U.S. Pat. No. 5,215,086 discloses methods and an apparatus for treating and controlling migraine by selectively stimulating a patient's vagus nerve, using an implantable neuro-stimulating device. The signal is a pulse waveform designed to desynchronize the patient's electroencephalogram (EEG) if paroxysmal activity is detected in the EEG, or to synchronize the EEG if low voltage fast wave activity is detected. Alternatively, the application of the stimulating signal to the vagus nerve may be initiated manually by the patient upon recognition of the onset of a migraine attack.
Patent No. 725671 from the Soviet Union discloses a method for treating depressions with electrical stimuli, wherein an anode is placed on the palm of a hand and a cathode is placed on the lower third of the forearm of the same arm, and electric pulses are applied with a voltage 2-3 times the sensitivity threshold at a pulse repetition rate from 10 to 100 Hz. The treatment lasts for 2 to 10 minutes with intervals of 3 to 7 days. The treatment is repeated once every 3 to 4 months once or twice to prevent the relapse of depressions.
Certain electrical stimuli can produce self-maintaining independent seizure foci. This phenomenon, known as "kindling", is optimally produced by intracortical stimulation at stimulation rates of 50/s. A rate of less than 3/s will generally not suffice. Trains of repetitive stimuli are often required. Repetition rates of less than 3/s are reportedly safe.
However, there are significant counterindications to the use of electrical currents. Electrical currents can be painful, and their application often requires the use of anesthetics. The sensitivity threshold mainly depends on the electrical conductance properties of the skin. This threshold may vary substantially during the course of treatment of one and the same individual, depending on his emotional condition. It may also vary as a function of a number of subjective factors (e.g., fear of pain). Moreover, the usefulness of methods that rely on electrical stimulation is limited by its inability to penetrate into deep peripheral nerves, nerve plexi, and subcranial nerves. Finally, in chronic electrical stimulation of the brain using electrodes, reversible injury to the blood-brain barrier may occur if the charge exceeds 45 μC and neuronal injury occurred as charged densities increased from 40-400 μC/cm2 per phase.
The intravenous administration of the anesthetic procaine has been reported to suppress neocortical structures while selectively stimulating the limbic system. Procaine induces patients to experience the symptoms or ARTD; this induction is called "kindling". The effect of procaine on the limbic system has been likened to the treadmill stress test in cardiology. The treadmill stimulates the heart muscle, unmasks abnormal cardiac patterns and is used to evaluate the effect of drugs on the abnormal patterns. Similarly, procaine has been used to unmask limbic electroencephalogram dysrhythmia, to occasionally recreate the concomitant behavior disorder, and to evaluate pharmacological treatment.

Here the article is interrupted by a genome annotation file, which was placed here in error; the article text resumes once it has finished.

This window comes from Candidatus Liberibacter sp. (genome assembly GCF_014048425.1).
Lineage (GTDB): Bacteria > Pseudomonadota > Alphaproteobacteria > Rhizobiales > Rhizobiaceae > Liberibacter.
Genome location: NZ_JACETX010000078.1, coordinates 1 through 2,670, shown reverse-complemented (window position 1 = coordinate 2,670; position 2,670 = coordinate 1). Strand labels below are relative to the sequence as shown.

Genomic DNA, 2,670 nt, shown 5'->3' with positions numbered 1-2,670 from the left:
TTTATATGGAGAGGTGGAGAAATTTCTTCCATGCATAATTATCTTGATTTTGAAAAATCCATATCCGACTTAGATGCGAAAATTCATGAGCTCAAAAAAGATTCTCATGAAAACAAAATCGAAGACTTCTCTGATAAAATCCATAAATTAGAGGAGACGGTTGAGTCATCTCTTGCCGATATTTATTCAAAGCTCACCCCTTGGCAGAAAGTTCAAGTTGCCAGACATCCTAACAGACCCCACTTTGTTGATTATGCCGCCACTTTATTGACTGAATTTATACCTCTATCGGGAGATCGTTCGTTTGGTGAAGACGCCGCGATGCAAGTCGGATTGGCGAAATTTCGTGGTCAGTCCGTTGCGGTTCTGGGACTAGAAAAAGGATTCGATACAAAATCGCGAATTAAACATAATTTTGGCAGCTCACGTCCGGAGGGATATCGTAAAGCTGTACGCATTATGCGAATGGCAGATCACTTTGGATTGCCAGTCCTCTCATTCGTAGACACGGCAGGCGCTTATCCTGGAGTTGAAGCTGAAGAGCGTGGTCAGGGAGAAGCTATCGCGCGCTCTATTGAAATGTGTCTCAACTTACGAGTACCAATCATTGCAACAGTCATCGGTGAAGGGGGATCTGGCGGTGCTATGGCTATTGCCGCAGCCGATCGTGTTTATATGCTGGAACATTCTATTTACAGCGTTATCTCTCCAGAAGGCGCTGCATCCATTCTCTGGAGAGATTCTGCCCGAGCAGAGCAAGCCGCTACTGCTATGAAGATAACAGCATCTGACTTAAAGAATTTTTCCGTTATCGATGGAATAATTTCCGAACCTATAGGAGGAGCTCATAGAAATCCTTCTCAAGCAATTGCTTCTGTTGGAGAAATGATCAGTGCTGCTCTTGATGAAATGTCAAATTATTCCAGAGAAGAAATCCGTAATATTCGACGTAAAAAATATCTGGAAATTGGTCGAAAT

U.S. Pat. No. 5,176,145 to Ryback and Gardner and also Ryback and Gardner, J. Neuropsychiatry 3: 321-329 (1991) disclose and claim a method for diagnosing whether a patient suffers from limbic system dysrhythmia ("LSD"), involving studying electroencephalogram patterns for focal abnormalities in the temporal parietal areas. If there are none, the patient is administered a local anaesthetic, procaine, and the electroencephalogram is evaluated for omega band activity (30-50 Hz). A patient exhibiting either focal abnormalities in the temporal-parietal areas on the standard electroencephalogram or, after procaine, exhibiting omega band activity of at least about three times the baseline voltage above normal and exhibiting symptoms in at least four groups of twelve groups of defined symptoms is diagnosed as having LSD and being capable of treatment by administering an anticonvulsant medication.
A time-varying (pulsed) magnetic field applied to a tissue capable of conducting electrical currents will result in an induced current as though the current had been applied via electrodes. The induced current will flow in planes parallel to the plane of the inducing magnetic coil, and in opposite directions. Good conductors, e.g., neurons, blood, and cerebrospinal fluid, will have larger currents than skin, fat, or bone, which present high resistance to electrical currents.
The brain has a relatively high conductivity, whereas the electrical resistance of the skull is 8 to 15 times greater than that of soft tissue. While bone structures and cavities would limit currents generated with electrodes, they would not significantly attenuate a magnetic field. Thus, magnetic fields may induce currents in deeper tissues and over broader ranges than an electrical stimulus produced by electrodes. Accordingly, transcranial magnetic stimulation has been used instead of electrical currents to stimulate or detectably alter neural activities. See, e.g., Eisen, Meth. Clin. Neurophys. 3: 65-84 (1992). Pascual-Leone et al., Neurology 41: 697 (1991) reported that stimulation rates of up to 25 Hz for ten seconds using a coil held flat on the scalp induced speech arrest in patients without detectable damage to the brain tissue.
Magnetic stimulators may not substitute for electrical stimuli in all cases. For example, it has been reported that cardiac muscle cannot be stimulated with a magnetic coil. Eisen at 66.